Friday, February 4, 2011


Views from Dufur Hill

I've just returned from a relaxing and productive writing retreat at a poet friend's home in Dufur Oregon. When I arrived, after two hours in the car, I was eager for some exercise. It was a cold, clear day so we climbed Dufur hill for the spectacular views of Mt. Hood and Mt. Adams. Miles and miles of undulating hills—wheat fields in the summer months, but now dry stalks shorn to the ground. I collected tumbleweeds and a wizened sunflower from someone's yard to make a desert ikebana.

Dufur, incorporated in 1893, is a farming community of about 588 people. All of them were either inside the school building (Grades 1-12), working in The Dalles, or keeping warm inside their homes when we strolled through town walking the dog. I saw the entire town in two dog walks—crumbling Victorian houses in all shades of pastels, fire hydrants painted blue, Kramer's Store with its oak wood floors and vegetables displayed in bins, and the famous grandfather clock. This late 1800's clock adorned the clock maker's jewelry store, then the Johnson Brothers Bank. When the bank was bought out and moved to The Dalles, people in Dufur assumed that the clock would stay in town. After they heard it was to be moved, they threatened to close their accounts at the bank. So now it welcomes the townspeople as they come to pay their house taxes and water bills at City Hall. It was nearly 9:30 when my friend and I stopped by. I asked the woman behind the desk if it gonged on the half hour because I wanted to stay and hear it—imagining how beautiful the sound from that huge clock would be. "No, it doesn't gong anymore," she said sadly.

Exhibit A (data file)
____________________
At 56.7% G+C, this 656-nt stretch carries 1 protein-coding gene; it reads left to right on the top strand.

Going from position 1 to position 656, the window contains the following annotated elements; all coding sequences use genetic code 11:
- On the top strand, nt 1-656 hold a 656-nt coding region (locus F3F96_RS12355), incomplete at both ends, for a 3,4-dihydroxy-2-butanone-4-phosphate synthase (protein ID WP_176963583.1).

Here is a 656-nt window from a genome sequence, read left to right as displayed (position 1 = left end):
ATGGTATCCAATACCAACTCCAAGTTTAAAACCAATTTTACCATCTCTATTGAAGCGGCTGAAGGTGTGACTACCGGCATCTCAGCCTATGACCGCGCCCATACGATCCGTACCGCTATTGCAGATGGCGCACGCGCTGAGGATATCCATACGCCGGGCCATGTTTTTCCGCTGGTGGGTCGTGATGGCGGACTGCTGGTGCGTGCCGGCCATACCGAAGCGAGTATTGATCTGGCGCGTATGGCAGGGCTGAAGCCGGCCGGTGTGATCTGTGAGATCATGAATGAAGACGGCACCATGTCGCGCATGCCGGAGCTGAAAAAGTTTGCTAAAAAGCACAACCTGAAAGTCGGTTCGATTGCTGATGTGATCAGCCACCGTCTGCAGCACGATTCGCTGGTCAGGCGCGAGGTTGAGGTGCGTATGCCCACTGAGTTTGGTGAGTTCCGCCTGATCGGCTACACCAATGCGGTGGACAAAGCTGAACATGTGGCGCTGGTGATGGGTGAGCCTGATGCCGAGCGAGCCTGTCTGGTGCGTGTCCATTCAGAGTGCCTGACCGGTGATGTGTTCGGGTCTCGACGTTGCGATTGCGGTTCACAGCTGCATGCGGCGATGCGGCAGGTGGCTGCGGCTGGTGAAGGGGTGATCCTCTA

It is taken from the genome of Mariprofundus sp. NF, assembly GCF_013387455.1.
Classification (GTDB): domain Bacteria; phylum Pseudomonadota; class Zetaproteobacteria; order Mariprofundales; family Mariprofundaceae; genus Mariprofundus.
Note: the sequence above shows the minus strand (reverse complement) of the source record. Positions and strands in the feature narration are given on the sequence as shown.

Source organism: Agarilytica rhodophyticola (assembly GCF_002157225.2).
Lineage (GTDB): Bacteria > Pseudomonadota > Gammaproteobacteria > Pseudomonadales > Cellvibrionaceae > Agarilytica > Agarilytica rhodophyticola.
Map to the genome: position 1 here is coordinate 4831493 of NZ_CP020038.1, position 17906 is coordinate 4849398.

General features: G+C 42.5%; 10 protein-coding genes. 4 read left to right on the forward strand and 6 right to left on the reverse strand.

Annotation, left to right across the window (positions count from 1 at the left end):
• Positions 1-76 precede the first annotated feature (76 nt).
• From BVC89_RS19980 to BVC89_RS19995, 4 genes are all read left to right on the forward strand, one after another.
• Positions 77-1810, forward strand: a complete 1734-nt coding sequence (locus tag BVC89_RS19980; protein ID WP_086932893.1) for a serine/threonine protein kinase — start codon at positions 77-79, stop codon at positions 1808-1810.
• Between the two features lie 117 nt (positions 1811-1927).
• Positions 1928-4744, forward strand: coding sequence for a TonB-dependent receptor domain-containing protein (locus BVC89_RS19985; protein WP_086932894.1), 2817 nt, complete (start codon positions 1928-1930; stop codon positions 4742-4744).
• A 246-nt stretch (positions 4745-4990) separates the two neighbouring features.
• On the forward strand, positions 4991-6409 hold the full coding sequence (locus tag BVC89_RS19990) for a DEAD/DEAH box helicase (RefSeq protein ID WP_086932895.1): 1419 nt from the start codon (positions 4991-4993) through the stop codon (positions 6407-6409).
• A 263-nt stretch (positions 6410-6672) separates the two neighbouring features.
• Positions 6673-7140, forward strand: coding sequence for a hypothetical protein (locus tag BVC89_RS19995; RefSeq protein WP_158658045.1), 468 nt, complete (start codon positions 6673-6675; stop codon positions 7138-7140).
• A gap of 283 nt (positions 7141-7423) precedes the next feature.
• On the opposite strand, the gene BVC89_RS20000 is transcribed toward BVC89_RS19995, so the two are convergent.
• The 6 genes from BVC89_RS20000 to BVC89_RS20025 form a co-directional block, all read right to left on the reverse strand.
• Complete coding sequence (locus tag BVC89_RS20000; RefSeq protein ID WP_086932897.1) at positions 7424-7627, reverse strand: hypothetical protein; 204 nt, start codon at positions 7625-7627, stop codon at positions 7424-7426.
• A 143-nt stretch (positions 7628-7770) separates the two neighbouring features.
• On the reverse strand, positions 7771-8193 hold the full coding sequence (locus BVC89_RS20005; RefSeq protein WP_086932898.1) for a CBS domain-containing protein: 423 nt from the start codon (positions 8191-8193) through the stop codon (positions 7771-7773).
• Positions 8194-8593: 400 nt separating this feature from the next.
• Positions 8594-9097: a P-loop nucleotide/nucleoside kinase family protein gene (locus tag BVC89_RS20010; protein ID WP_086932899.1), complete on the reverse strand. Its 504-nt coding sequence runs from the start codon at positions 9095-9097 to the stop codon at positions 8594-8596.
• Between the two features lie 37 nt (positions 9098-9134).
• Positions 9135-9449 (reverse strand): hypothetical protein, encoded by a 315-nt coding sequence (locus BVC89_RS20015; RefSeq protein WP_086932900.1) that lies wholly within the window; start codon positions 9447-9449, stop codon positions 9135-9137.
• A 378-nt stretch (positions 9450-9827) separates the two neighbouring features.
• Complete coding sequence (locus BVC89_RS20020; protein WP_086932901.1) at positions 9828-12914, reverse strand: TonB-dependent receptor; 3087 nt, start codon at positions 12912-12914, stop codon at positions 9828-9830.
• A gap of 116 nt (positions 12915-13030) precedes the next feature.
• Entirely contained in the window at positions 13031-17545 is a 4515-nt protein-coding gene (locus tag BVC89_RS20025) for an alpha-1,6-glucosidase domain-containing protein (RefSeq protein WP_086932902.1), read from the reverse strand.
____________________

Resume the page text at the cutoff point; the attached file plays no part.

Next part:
Red glass ashtrays and figurines caught the sunlight in the windows of the former bank. We pressed our faces to the window and there we saw piles and piles of deer and elk antlers. Beyond the antlers, the bank cages with their brass bars and signs saying "Teller" stood empty, the carvings on the wood panels collecting dust.

Johnson Brothers Bank Window


  1. To face such vast expanses would leave me totally without words... standing still trying to be open to such enormity. I wonder if you felt something awareness of something other?

  2. I felt enfolded by hills and mountains—and so small.